Although Joseph Juran did not include Quality Assurance in his famous “Trilogy” of Quality Planning, Quality Control, and Quality Improvement, Quality Assurance and other inspection methods have been popular in health care for decades. Only relatively recently have Quality Control (QC) and Quality Improvement (QI) asserted themselves as key methods for improving quality in health care. The reality is that Quality Assurance (QA), accreditation, audit, and other inspection methods are alive and well in the health care industry. But on their own, inspection methods cannot move a system to a higher level of performance beyond that dictated by its underlying design. If you want better performance, you need a better design. Using system analysis, generation and testing of new ideas, and measurement to see if the new ideas are leading to improvement, QI provides the opportunity for system or process redesign that can lead to higher levels of performance.
The difference between measurement of improvement and measurement for improvement is covered in a book chapter in Quality Measurement in Family Planning: Past, Present, Future, a publication that reflects the deliberations of a meeting in Bellagio in October 2015. This chapter describes the various types of Quality Control and Quality Improvement, focusing on the interplay between them, their development and use in low- and middle-income countries (LMIC), and their advantages and disadvantages.
While Juran described the differences between Quality Control and Quality Assurance, he saw no place for Quality Assurance in his Trilogy: “Under Quality Control, the prime purpose is to serve those who are directly responsible for conducting operations—to help them regulate current operations. Under Quality Assurance, the prime purpose is to serve those who are not directly responsible for conducting operations but who have a need to know—to be informed as to the state of affairs and, hopefully, to be assured that all is well.” Although they use different methods (Quality Assurance is measured by those who are external to the process being reviewed, while Quality Control as defined by Juran is measured internally by those who are responsible for the process), Quality Assurance and Quality Control have a similar purpose: Each works within the constraints of an existing system design, compares performance to goals, and acts on the difference.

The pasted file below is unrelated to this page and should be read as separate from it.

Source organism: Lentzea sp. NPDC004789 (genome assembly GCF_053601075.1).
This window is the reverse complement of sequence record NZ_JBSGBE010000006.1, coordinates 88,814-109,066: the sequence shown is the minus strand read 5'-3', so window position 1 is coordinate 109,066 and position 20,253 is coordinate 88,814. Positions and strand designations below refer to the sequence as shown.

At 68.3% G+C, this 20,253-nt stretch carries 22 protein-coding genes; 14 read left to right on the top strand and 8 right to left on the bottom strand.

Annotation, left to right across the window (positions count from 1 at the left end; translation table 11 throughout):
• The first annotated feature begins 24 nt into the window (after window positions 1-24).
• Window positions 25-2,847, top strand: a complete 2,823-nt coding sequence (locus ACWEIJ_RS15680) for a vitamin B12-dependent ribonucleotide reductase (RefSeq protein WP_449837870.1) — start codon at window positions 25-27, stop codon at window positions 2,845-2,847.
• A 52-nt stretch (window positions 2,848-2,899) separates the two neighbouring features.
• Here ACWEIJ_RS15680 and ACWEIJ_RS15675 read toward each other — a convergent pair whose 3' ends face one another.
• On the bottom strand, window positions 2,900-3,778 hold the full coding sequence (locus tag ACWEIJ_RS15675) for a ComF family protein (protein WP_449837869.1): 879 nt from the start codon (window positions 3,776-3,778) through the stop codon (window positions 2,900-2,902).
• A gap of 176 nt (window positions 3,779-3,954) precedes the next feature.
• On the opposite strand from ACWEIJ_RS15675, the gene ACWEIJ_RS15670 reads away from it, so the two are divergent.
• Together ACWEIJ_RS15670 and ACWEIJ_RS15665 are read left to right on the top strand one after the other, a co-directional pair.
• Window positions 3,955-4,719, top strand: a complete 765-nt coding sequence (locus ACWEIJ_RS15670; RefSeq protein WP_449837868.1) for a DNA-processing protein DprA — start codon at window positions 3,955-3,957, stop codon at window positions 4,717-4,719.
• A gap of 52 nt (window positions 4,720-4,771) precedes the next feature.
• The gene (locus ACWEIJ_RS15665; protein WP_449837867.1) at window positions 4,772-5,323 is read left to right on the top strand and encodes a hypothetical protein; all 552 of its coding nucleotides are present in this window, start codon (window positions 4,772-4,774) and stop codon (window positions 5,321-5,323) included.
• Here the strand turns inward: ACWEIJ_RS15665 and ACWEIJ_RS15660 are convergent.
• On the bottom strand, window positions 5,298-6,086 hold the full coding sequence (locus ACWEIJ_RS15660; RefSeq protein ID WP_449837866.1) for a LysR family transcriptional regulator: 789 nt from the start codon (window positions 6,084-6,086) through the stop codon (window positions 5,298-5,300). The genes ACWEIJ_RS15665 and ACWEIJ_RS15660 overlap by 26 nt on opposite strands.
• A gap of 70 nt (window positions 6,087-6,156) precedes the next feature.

Much confusion reigns on the differences between QA, QP, QC, and QI. Given these realities, and to help make sense of these different methods and associated measurement approaches, we place both routine internal monitoring and external measurement in the category of “Quality Control” (monitoring performance within existing process designs) and distinguish these activities from Quality Improvement (redesigning processes to achieve new levels of performance). We describe data collection activities and reports that are associated with QC and QI below.
Pierre M. Barker, MD, MBChB, is IHI's Chief Global Partnerships and Programs Officer.